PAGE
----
Monday, June 30, 2008
Pickled Garlic Scapes
4 pint canning jars and lids, sterilized
Approximately 5 dozen garlic scapes
5 C white vinegar
3/4 C water
1/2 C pickling (or kosher) salt
2 tsp whole peppercorns
minced hot peppers, optional
Make sure the jars and lids are sterilized first. Combine the vinegar, water, and salt in a pan and start it heating. Then stuff the scapes in the jars. I found it easiest to wrap the scapes into coils and twist the top end around the rest of it, then pile them in the jar; otherwise they come uncoiled and make life a challenge. If you have a small child around, have them place the coils in the jars; smaller hands would make things easier. Divide the peppercorns between jars and add hot peppers if you like; I used about a teaspoon in one jar. When the vinegar is boiling and the salt has dissolved, pour the vinegar over the scapes in one jar and put the lid on right away - the hot scapes will uncoil and try to escape, making it hard to get a good seal. Repeat. Label and refrigerate for at least 10 days before eating. (Or process in a water bath for 10 minutes, label, and store.)
The biggest deterrent to canning is getting out my canner and heating up the water in it - it takes forever. So for experimental pickles this year, I plan to use the refrigerator method; if I like the pickles, I will can them properly next year. We'll see how these turned out in 10 days.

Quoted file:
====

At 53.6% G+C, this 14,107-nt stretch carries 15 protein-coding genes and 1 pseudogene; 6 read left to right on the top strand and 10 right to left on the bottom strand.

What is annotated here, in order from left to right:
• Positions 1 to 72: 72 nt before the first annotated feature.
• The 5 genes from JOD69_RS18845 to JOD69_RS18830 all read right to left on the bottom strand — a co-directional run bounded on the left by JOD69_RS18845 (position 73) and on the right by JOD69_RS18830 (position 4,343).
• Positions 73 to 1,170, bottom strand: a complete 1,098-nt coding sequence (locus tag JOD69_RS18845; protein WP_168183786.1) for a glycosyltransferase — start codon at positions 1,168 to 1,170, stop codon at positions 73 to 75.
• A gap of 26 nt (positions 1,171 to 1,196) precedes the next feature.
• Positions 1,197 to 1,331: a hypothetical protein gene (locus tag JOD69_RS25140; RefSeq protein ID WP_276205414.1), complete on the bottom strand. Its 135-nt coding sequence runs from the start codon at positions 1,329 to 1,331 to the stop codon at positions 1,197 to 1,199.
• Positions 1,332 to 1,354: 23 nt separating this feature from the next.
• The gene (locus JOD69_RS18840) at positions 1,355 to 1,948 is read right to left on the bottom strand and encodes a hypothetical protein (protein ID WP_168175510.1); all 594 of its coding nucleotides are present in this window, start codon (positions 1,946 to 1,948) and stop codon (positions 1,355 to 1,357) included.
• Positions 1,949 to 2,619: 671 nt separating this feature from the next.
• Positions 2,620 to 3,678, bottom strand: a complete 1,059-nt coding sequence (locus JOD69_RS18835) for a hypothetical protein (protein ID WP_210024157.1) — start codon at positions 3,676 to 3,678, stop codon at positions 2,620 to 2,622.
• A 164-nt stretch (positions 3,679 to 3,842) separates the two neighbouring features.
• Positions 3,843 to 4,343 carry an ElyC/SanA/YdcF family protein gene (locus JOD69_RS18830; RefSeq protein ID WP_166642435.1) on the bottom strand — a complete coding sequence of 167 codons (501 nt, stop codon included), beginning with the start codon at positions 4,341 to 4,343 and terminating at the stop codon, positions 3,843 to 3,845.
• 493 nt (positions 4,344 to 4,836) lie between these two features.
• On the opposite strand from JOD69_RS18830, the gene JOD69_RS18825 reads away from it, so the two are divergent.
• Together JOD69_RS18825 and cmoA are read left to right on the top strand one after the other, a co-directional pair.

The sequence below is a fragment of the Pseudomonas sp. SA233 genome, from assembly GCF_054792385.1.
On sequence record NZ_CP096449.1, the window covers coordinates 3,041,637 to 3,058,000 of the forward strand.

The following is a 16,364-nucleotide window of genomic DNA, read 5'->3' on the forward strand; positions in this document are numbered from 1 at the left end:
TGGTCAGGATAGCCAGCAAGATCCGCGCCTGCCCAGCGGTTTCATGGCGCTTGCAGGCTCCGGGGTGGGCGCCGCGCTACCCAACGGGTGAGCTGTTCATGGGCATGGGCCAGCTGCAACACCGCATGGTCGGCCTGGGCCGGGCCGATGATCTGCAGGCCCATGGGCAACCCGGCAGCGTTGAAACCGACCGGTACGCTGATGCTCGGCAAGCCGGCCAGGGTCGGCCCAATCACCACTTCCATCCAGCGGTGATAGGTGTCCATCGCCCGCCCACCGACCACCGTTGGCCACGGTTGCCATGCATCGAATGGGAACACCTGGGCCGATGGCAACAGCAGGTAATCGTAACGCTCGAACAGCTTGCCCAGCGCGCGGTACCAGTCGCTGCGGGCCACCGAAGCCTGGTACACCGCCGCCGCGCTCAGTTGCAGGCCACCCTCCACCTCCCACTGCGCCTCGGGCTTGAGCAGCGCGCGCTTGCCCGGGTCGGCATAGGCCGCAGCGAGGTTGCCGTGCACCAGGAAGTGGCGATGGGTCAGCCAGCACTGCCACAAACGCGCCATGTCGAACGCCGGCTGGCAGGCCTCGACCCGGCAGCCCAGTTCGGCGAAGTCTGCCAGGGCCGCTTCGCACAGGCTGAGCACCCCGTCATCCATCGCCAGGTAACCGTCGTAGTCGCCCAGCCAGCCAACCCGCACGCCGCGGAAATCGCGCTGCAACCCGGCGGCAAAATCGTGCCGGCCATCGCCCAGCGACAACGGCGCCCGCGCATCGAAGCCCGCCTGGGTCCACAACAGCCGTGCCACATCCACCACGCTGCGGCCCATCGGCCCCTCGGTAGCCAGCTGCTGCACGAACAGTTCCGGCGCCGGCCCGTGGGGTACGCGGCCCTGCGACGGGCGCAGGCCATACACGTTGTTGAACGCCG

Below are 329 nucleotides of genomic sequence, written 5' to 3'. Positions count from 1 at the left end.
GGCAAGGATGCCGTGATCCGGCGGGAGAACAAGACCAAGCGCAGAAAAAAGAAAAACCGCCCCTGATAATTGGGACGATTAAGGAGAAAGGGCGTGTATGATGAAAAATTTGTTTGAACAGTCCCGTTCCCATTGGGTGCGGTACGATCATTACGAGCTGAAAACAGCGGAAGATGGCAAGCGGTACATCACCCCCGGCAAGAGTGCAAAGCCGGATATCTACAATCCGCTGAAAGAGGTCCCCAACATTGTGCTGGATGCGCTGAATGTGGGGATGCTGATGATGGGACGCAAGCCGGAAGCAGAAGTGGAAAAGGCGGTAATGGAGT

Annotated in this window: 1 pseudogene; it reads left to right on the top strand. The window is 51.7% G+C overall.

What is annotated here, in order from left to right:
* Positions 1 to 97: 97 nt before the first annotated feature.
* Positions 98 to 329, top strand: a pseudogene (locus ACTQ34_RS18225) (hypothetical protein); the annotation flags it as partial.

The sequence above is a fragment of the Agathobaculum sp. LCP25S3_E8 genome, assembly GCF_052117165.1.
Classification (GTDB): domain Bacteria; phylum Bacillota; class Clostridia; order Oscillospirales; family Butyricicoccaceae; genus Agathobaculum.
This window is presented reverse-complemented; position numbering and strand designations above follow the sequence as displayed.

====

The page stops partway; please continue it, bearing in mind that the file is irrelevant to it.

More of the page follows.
Sunday, June 29, 2008
Allium and Cheese Quiche
Make a quiche crust and line the pan with it.
Chop 4 garlic scapes. Slice half a dozen green garlic (or green onions). Dice 1/2 a sweet onion. Place all in the pan and spread evenly around the crust. Top with enough grated cheese to cover evenly; I used cheddar, but other flavors would work well (or scatter with some crumbled goat cheese).
Beat 4 eggs and add 1/2 cup of milk, a little salt and pepper, dried chives, and some Italian herbs, if you have any on hand. Pour evenly over alliums and cheese.
Bake at 375 degrees for 40 minutes and serve warm.
Any leftover quiche is good for breakfast.
For the rest of the garlic scapes, I might make some pesto, which freezes well and is tasty with late-summer vegetables, or use them in cooking. But I will probably try pickling them, which sounds like fun. The recipe calls for combining white vinegar and water with a little sugar and salt, heating it and poured it into a canning jar full of scapes. The jar is then closed tight and refrigerated for two weeks. Finding ways to use them in sandwiches, salads, and other dishes could be fun - unless my kids eat them straight from the jar first.
(Allium is the family that includes all the garlic and onion varieties.)
Saturday, June 28, 2008
Friday, June 27, 2008
Thursday, June 26, 2008
Tuesday, June 24, 2008
Monday, June 23, 2008
It will be an interesting week.
Sunday, June 22, 2008
2 pounds of hamburger
1/2 C. corn kernels
1 small can of diced green chilies
1/2 tablespoon of chili powder, adjusted to taste
Combine and form into patties. Cook as usual, adding salt when the burgers are turned over. For cheeseburgers, use cheddar or pepper jack. Serve on a bun with thin slices of sweet onion (such as Walla Walla or Vidalia). Top with salsa, guacamole, black bean sauce, or your favorite Mexican condiment. Serve with tortilla chips and salsa.
(Actually, my inspiration for this was a jar of spicy pickles I wanted to use up - then I forgot to get them out of the fridge, so they are still there, waiting to be used. Sigh.)
Saturday, June 21, 2008
Friday, June 20, 2008